You guys might be right, and they might be using the same words to define two completely different things. My contention here is that, if that is the case, by using the same words without putting in an exception, they've made it ambiguous.


See, I disagree with Gary. Since they don't specify what kind of weapon you need to make the ranged attack with, a ranged attack is a ranged attack. Doesn't matter if it's a gun, a spell, a grenade, a throwing weapon, or a barstool you picked up. As long as you aren't striking someone with a melee attack, it's ranged.

However, you need a standard action to make said ranged attack. As long as you have something in your hands, or can get something into your hands with a move or swift action, you can use that standard action to make a ranged attack. That can be a regular attack, harrying/cover, or maybe even a combat maneuver.

However, you cast a spell with your standard action. Part of that standard action is making an attack with the spell. So, you cannot use a standard action to make a ranged attack with that spell, because that type of action is already gone.

If you had some way to gain an extra standard action, or some way to cast a spell as a move or swift action, then you could totally use the spell to harry or cover, as far as I'm concerned.

Liberty's Edge

As defined by the CRB, a ranged attack is made by a ranged weapon.

Spells can make a ranged attack, but since they are not ranged weapons, they can't do covering/harrying fire. A spell is not weapon. Weapons are defined on page 168 to 195 and it does not say that a spell is a weapon.

This may be more important for me because I play society so I can't change how the rules are written.

But for a home game, I can see favor that this would provide.


Starfinder Superscriber
Gary Bush wrote:
As defined by the CRB, a ranged attack is made by a ranged weapon.

You didn't cite a page, but the lack of inclusion of spells in one place doesn't equal exclusion of spells.

CRB p21 specifically includes spells for ranged attack rolls; "Ranged attack rolls, such as those made with projectile weapons and energy weapons, as well as some spells"

Gary Bush wrote:
This may be more important for me because I play society so I can't change how the rules are written.

Not exactly true. Society GMs cannot contradict the rules as outlined, but are completely empowered to allow things that are not specifically outlined. See Starfinder Society Roleplaying Guild Guide v1.0 p12:

Quote:
As a Starfinder Society Roleplaying Guild GM, you have the right and responsibility to make whatever judgments, within the rules, that you feel are necessary at your table to ensure everyone has a fair and fun experience. This does not mean you can contradict rules or restrictions outlined in this document, a published Starfinder RPG source, errata document, or official FAQ on paizo.com. What it does mean is that only you can judge what is right for your table during cases not covered in these sources.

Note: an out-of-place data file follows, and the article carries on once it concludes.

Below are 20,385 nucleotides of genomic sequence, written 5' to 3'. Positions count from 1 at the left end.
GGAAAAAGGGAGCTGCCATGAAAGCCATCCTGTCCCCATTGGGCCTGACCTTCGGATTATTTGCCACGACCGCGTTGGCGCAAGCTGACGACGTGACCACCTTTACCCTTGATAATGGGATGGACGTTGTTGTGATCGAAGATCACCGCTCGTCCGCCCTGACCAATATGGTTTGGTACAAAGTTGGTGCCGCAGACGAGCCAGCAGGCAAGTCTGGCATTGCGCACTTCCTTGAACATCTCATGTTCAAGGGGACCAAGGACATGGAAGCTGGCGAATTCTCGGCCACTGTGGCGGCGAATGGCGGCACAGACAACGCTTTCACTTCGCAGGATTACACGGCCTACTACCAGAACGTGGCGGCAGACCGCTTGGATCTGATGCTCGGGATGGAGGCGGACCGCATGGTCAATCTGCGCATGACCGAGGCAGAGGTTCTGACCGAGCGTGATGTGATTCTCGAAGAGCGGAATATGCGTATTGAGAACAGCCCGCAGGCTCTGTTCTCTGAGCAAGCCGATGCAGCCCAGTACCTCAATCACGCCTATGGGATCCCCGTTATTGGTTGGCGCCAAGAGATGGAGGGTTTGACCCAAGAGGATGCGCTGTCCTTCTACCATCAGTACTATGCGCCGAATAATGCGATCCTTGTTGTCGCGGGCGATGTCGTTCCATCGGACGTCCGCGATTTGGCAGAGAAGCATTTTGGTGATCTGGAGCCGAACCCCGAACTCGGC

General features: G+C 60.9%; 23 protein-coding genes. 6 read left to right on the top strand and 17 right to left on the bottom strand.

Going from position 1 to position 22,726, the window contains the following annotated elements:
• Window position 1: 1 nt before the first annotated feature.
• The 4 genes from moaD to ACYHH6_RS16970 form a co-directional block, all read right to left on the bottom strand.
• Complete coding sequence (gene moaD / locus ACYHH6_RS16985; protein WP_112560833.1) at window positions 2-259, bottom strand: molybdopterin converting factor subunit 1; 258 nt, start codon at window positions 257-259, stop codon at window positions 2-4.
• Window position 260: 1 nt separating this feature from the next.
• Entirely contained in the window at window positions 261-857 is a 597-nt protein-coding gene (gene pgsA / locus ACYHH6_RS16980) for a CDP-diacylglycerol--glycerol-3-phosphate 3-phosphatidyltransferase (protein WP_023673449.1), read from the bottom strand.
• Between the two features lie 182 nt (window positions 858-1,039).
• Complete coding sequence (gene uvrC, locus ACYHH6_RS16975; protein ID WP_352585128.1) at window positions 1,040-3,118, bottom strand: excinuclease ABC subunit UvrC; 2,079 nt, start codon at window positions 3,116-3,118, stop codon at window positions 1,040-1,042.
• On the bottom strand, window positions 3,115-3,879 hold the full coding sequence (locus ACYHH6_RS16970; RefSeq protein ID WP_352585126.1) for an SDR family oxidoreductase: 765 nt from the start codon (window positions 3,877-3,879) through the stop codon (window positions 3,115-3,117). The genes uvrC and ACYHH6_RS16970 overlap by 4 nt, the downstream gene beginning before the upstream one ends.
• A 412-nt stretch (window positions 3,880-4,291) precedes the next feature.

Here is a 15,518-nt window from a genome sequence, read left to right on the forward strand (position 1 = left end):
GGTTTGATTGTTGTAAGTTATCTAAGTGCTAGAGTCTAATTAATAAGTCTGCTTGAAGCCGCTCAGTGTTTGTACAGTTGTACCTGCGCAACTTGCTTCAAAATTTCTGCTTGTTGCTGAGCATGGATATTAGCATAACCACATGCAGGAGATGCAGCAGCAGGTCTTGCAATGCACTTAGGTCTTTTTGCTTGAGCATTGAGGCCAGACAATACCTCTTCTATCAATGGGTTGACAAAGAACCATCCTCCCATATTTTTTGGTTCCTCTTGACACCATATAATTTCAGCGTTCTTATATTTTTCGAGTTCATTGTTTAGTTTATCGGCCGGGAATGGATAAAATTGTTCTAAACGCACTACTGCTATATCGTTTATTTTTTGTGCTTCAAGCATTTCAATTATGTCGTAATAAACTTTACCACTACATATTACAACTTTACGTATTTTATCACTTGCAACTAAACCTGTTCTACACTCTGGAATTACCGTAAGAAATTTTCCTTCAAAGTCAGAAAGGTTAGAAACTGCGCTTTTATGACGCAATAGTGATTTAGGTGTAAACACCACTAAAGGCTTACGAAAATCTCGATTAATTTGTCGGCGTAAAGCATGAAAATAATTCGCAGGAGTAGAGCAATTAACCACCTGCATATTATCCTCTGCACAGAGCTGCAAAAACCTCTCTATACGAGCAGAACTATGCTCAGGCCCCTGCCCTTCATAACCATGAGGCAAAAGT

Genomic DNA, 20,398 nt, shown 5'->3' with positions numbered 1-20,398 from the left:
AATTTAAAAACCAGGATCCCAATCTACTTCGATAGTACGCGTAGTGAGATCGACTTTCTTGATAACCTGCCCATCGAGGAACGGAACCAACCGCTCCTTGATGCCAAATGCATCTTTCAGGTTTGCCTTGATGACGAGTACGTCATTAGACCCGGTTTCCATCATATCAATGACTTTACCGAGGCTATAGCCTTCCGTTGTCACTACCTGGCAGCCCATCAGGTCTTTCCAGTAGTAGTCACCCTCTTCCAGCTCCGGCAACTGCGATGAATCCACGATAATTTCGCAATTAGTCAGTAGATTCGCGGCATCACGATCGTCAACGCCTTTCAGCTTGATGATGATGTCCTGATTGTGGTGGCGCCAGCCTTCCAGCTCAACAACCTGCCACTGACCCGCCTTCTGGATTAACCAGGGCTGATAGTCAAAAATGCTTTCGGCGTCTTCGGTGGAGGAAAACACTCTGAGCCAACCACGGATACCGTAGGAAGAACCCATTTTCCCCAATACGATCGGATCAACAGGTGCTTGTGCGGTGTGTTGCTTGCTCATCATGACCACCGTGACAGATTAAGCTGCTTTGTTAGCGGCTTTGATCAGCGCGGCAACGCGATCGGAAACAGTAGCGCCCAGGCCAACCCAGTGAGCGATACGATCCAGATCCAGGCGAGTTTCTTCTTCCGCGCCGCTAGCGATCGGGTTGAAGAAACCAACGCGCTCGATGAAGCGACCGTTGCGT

Its clearly neither written that spells with a ranged attack can or cannot be used. I'm certain that if a FAQ were published on this it would say that a spell with a ranged attack can work, but given how few of these questions get FAQ attention that's unlikely to happen.

I and most society GMs I've played with err on the side of which option leads to the most enjoyment at the table. Telling a player, "You're not allowed to do what you thought you could do because the rules don't specifically permit it" makes the game less fun for them.

I've had spells which don't normally require a ranged attack roll allowed for covering fire in society play. I had to make a ranged attack roll to precisely aim the spell, and it was allowed because I also had Energy Ray and a small arm but the cinematic of "Fabricate Scrap" raining trash down on them got a good laugh from the table and had minimal impact on the encounter otherwise.

But you have to be prepared for GMs who default to "no" so its a good idea to have a flare gun or pulsecaster pistol for such cases - and then avoid playing at their table in the future because they're clearly more interested in rules lawyering than making an enjoyable experience.

Liberty's Edge

Arc Riley wrote:
Gary Bush wrote:
As defined by the CRB, a ranged attack is made by a ranged weapon.

You didn't cite a page, but the lack of inclusion of spells in one place doesn't equal exclusion of spells.

CRB p21 specifically includes spells for ranged attack rolls; "Ranged attack rolls, such as those made with projectile weapons and energy weapons, as well as some spells"

Gary Bush wrote:
This may be more important for me because I play society so I can't change how the rules are written.

Not exactly true. Society GMs cannot contradict the rules as outlined, but are completely empowered to allow things that are not specifically outlined. See Starfinder Society Roleplaying Guild Guide v1.0 p12:

Quote:
As a Starfinder Society Roleplaying Guild GM, you have the right and responsibility to make whatever judgments, within the rules, that you feel are necessary at your table to ensure everyone has a fair and fun experience. This does not mean you can contradict rules or restrictions outlined in this document, a published Starfinder RPG source, errata document, or official FAQ on paizo.com. What it does mean is that only you can judge what is right for your table during cases not covered in these sources.

It is funny, I thought we would have agreed on this one.